Reyes, along with third baseman David Wright, has been the face of the Mets for the past half-decade, and while he's still in the prime of his career, it might be a good idea for the Mets to make Reyes available and trade him now.
Reyes has had a surprisingly high number of injuries during his nine-year career, and he does happen to play an extremely demanding defensive position.
There was the sprained ankle his rookie year, a strained hamstring in ’04, a calf injury and torn hamstring that caused him to miss three-quarters of the season in ’09 and nagging injuries that kept him out for half of ’10 as well.
Even this year, he’s visited the DL for a hamstring injury, which makes three straight seasons in the prime of his career that he’s been injured.
He’s only 28, but given how many years he’s been in the major leagues, Reyes has a lot of mileage on him. If he’s having injury problems already, they’re likely not going to get any better.
And coupled with his defensive position, Reyes is the type of player who may be a stretch to still play shortstop—or at least effectively—when he reaches his 30s.
There’s never a better time to trade a star player than in the midst of a career year, and Reyes is having that career year at the perfect time.
He’s been arguably the best player in the National League this season, with a .349/.392/.522 statline to go with 16 triples, 30 stolen bases and an adjusted OPS of 154.
FanGraphs rates Reyes as having accumulated 5.3 wins above the replacement level player at his position this year, by far the best total in the NL in 2011 (and third in the major leagues).
Last year, Reyes stole 30 bases in 133 games. This year he already has 30, and it’s barely past the All-Star break.
He’s a .291 career hitter who is leading the NL with a .349 batting average. His 16 triples put him on pace for one of the highest single-season totals in the modern era. He’s also leading the NL in hits, and his .914 OPS is over 70 points higher than any other year of his career.
That’s not to say Reyes is having a fluke year. He’s always been a remarkable player, if not even underrated, but he is simply playing out of this world this year, and it would be a great idea for the Mets to deal him while he’s at his all-time high.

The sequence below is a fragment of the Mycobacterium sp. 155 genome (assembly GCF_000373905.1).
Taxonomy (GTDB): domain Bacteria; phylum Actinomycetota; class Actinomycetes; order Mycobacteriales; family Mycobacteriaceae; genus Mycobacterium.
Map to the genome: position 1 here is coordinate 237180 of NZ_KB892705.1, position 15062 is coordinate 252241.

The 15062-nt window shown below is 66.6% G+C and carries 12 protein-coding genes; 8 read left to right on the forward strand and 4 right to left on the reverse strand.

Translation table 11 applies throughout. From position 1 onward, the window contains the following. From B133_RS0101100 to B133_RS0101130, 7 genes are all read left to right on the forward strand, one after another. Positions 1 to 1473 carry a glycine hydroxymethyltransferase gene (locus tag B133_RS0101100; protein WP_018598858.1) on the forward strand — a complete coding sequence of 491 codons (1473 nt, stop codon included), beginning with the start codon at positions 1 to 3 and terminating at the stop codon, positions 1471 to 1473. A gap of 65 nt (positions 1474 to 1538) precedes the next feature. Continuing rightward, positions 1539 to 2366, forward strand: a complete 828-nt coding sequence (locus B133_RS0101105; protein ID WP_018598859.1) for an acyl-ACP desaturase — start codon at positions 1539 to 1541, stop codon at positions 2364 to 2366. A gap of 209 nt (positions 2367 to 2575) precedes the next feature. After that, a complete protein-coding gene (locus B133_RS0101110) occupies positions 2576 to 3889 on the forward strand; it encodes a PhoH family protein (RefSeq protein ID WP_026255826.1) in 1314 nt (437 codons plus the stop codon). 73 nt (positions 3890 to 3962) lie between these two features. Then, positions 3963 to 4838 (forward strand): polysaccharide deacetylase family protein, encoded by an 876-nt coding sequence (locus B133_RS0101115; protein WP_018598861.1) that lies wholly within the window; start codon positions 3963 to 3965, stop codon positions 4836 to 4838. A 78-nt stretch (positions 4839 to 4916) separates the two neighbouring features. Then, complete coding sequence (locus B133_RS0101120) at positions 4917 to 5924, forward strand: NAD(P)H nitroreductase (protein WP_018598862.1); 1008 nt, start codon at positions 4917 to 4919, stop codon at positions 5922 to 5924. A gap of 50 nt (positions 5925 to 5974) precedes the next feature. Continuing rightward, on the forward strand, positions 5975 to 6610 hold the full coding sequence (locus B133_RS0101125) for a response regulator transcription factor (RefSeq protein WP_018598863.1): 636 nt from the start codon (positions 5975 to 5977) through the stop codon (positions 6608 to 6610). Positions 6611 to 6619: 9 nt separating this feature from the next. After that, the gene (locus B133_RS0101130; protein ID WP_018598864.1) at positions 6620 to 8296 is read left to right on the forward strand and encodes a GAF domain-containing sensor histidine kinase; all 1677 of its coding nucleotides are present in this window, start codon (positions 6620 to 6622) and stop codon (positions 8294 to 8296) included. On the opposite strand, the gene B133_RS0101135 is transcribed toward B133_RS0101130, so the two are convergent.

The Mets were a World Series contender in ’06, and although they suffered late-season collapses in both ’07 and ’08, they still were a team that could challenge for the NL East every year.
Those seasons are gone now. The Mets showed in ’09 and ’10 and even this year that they are not ready to compete for a playoff spot.
Johan Santana is coming off surgery and hasn’t pitched yet this year. K-Rod was just dealt to the Brewers. Carlos Beltran could be traded any day now. Carlos Delgado is gone. David Wright is hitting just .226 with six home runs.
These Mets just aren’t ready to compete, and holding onto Reyes isn’t going to get them anywhere this year.
As I mentioned in the previous slide, the Mets are not built to win now. Jose Reyes isn’t going to make the difference between the team winning the World Series this year and making the playoffs.
Barring an absolutely miraculous late-season run, this team is not going anywhere.
Trading Reyes would give the Mets some prospects to groom and hopefully help the team become a contender again within a few years. Reyes is a dynamite player, and the Mets could get a lot for him.
Reyes is in the final year of a five-year, $33.75 million contract. At the rate at which he’s been playing, he’s going to command a nine-figure salary.
He could get $100 million to $125 million, and the Mets would be foolish to invest that kind of money in Reyes, even as good of a player as he is. Plus, if the Mets wait until the end of the season and wanted to re-sign him, they would have to compete against other teams to pay him.
Trading Reyes now would guarantee they at least get something for him.